Reducing staff leads to higher productivity – proof for Brooks’ law?

Recently, my teamlead agile methods pointed me to an interesting corelation. After a discussion we concluded with a really mind-boggling observation. A settled organization facing change will increase productivity when reducing staff headcount – in other words: “Reducing staff leads to higher productivity”.

Bang! But let me explain. For software development tracking and planing purpose we use JIRA – so we’re able to track the amount of created and closed software development related tasks quite easily. The headcount in software development, product management and UX/design can be obtained easily by – counting (we actually asked our HR department for support).

In our case we ended with this curve – impressively proving Brooks’s law.

Brooks Law in action

The graph shows a period from June 2013 (left) to July 2014 (right) and focuses only on one of our products at the time.

Green shows the number of software developers working on the product. Purple shows the number of product and UX/design people involved. The two curves are declining.

Red shows the amount of releases done in the period.The curve is trending towards a stable, flat curve.

Blue shows the amount of tickets closed and turquoise the amount of bugs closed. The two curves are decreasing trending towards a way higher plateau.

What happened? In June 2013 time frame we had a whole architecture team and quite some software developers organized in three teams working on our product. Around this point in time uncertainty hit the organization due to rumors of to-be-expected acquisition of our whole company. Uncertainty translates often to people leaving the organization. This can clearly be seen in the middle of the graphic. Surprisingly, the curves associated to work results don’t decline – as one would expect – but decrease even. So, productivity of the remaining staff increased! The most right date in the graph is July 2014 and reflects an organization which has one product team and one support team left. The architecture team disappeared completely, the team is ways lighter equipped with people.

What might we learn? Brooks’ law indicates that adding people to a project doesn’t automatically make the overall project finish faster. It might even end in a longer project run time. We’ve seen that removing people might result in better productivity. We think the fact of removing whole teams dedicated to special topics (in our case: the architecture team) helped to increase productivity in two ways. First, the responsibility of architecture decisions was pushed back into the teams and dead-lock situations where person A waits for a decision from person B just disappeared. Second, the time needed to communicate, agree and disagree simply vanished. Decisions had to be taken and nobody needed to be asked.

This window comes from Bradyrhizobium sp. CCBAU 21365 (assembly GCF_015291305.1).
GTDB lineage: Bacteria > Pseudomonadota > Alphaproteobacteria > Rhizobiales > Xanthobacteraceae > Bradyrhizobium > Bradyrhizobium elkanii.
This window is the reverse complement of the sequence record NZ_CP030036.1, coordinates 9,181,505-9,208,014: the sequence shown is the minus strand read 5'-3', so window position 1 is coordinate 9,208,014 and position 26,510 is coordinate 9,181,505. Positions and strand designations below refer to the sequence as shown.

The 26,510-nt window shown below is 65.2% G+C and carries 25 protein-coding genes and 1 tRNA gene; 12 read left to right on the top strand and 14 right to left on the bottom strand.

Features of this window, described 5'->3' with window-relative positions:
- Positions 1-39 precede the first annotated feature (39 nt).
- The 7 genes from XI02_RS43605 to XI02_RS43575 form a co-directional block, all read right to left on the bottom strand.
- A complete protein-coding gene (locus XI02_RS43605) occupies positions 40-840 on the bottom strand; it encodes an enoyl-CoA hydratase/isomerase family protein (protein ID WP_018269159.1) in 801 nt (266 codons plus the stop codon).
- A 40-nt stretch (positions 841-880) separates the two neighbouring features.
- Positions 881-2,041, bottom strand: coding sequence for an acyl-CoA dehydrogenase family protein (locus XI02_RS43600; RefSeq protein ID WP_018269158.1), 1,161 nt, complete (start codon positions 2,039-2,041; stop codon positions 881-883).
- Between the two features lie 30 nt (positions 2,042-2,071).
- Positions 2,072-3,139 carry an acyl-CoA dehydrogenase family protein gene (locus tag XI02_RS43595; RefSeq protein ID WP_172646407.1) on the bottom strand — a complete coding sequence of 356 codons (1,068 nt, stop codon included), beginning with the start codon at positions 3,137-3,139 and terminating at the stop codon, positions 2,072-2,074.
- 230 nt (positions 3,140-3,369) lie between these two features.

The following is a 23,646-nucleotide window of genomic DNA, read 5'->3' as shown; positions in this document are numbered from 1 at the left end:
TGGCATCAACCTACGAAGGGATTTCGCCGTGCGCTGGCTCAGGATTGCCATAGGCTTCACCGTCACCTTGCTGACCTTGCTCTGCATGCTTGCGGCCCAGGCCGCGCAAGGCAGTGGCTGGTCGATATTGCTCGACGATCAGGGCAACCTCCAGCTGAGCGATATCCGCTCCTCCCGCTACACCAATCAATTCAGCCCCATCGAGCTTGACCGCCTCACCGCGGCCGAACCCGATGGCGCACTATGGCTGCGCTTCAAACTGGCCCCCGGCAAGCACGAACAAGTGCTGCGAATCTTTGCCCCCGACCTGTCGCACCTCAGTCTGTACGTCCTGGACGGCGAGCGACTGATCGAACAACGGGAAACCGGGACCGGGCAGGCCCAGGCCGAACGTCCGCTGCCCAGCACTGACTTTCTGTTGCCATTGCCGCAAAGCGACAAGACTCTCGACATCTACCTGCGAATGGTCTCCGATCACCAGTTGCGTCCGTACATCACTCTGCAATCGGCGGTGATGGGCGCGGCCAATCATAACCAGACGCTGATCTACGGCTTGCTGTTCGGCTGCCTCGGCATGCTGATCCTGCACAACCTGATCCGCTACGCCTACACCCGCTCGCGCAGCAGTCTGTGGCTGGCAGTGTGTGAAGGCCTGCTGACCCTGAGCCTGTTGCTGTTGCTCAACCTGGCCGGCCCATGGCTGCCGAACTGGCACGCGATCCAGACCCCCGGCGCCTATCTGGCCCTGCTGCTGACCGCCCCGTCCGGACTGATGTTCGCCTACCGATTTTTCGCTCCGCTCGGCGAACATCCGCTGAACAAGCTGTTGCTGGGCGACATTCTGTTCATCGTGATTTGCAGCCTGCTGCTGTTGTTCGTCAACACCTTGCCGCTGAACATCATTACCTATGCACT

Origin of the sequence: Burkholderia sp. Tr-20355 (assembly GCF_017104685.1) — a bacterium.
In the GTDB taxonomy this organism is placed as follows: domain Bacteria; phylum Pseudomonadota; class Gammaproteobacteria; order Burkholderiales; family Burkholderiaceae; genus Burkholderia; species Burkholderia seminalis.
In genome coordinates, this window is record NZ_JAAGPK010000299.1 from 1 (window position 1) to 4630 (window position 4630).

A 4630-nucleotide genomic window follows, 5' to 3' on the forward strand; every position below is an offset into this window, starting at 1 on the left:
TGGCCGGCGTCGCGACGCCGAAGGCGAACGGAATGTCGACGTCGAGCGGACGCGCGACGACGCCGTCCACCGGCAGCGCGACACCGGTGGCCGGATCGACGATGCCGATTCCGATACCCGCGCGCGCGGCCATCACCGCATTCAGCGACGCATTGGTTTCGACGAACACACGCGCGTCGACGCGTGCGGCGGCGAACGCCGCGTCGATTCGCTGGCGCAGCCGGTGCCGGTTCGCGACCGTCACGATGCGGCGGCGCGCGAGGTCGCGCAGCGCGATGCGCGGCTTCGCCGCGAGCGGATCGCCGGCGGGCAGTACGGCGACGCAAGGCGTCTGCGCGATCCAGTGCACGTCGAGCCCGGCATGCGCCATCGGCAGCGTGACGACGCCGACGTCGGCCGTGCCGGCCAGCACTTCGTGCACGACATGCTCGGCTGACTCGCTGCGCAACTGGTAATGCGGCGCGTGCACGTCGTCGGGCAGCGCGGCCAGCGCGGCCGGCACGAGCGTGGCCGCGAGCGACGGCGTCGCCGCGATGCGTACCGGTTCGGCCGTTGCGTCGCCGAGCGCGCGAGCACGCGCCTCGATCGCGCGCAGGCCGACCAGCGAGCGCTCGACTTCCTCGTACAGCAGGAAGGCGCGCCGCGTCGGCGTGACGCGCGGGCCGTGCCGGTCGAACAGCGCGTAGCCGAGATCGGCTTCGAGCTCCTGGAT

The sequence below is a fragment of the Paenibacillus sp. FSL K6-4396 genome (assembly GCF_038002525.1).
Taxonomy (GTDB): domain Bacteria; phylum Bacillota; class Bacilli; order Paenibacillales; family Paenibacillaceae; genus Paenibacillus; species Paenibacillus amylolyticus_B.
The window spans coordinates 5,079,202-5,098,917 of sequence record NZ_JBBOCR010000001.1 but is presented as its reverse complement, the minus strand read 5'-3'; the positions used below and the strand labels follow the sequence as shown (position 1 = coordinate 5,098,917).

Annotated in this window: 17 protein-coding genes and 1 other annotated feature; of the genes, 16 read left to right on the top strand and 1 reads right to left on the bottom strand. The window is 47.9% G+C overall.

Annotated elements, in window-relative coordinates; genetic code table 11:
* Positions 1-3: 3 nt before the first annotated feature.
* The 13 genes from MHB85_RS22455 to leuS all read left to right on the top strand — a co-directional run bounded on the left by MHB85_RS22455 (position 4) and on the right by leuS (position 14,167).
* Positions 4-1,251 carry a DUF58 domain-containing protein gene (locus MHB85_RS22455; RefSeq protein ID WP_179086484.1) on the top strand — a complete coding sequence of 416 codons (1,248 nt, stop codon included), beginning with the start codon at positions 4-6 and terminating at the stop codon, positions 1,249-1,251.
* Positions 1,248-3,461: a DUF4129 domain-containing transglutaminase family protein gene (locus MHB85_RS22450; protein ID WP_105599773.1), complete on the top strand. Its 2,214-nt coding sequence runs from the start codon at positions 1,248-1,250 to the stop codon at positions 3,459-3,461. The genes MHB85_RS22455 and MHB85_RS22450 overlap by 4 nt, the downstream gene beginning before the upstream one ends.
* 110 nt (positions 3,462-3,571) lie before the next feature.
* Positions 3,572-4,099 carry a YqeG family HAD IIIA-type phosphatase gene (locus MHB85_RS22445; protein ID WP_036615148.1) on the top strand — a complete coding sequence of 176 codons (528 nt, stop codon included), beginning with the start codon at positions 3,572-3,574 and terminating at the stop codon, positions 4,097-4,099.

Is this a general pattern? I personally think this effect does only appear for a certain period of time. The drawback of such leaner organizations is obviously the lack of work on technical debt and architecture drawbacks. People in such situation focus on the obvious and postpone work on maintenance tasks for later. For me, it is definitely an observation I’d like to share with you. Perhaps you have similar experience? If so, please let me know.

Is there really a relation between the number of staff members and the productivity? Where is the limit? How can one push the limit?

What is SCRUM?

What is SCRUM?

… or better said – what is it NOT?

When we introduced SCRUM we simply removed all project management structures and replaced them with agile – means SCRUM – process templates. We renamed “Project Manager” to “Scrum Master” and “Product Manager” to “Product Owner”. From this day on we were entirely agile. This worked fine for the – initial two sprints. User stories were small enough to fill up the sprint, they weren’t as complex to produce headache, and the overall spirit was positive and optimistic.

So, the bigger stories were produced by our product owners. One user story spawning multiple sprints? No problem at all. We started to work “agile” and followed the basic rules of waterfall (plan, build, run) forgetting all the nice agile ideals. Where we ended actually? Chaos and anarchism – no joke.


What lessons we learned – in a retrospective view?

  • SCRUM is a software development tool. It doesn’t free you from all the project management pain. Now, in our organization – we still have technical project managers looking after the huge topics or those needing external support. They get all the different departments organized and look after well-needed input from those departments – allowing the product owners to focus on their part of the game – filling the backlog and controling the product definition. We sorted out the mistake of renaming roles from the waterfal world into agile roles. Now, we have a thorough understanding of what the different roles in SCRUM mean – and what they have to focus on. And, more important where SCRUM roles end and you still need assisting roles.
  • SCRUM doesn’t replace your organization, roles and hierarchies at all – it allows a different view angle on these topics and highlight the product issues.

P.S.: If you were looking for a SCRUM introduction … Try these sources …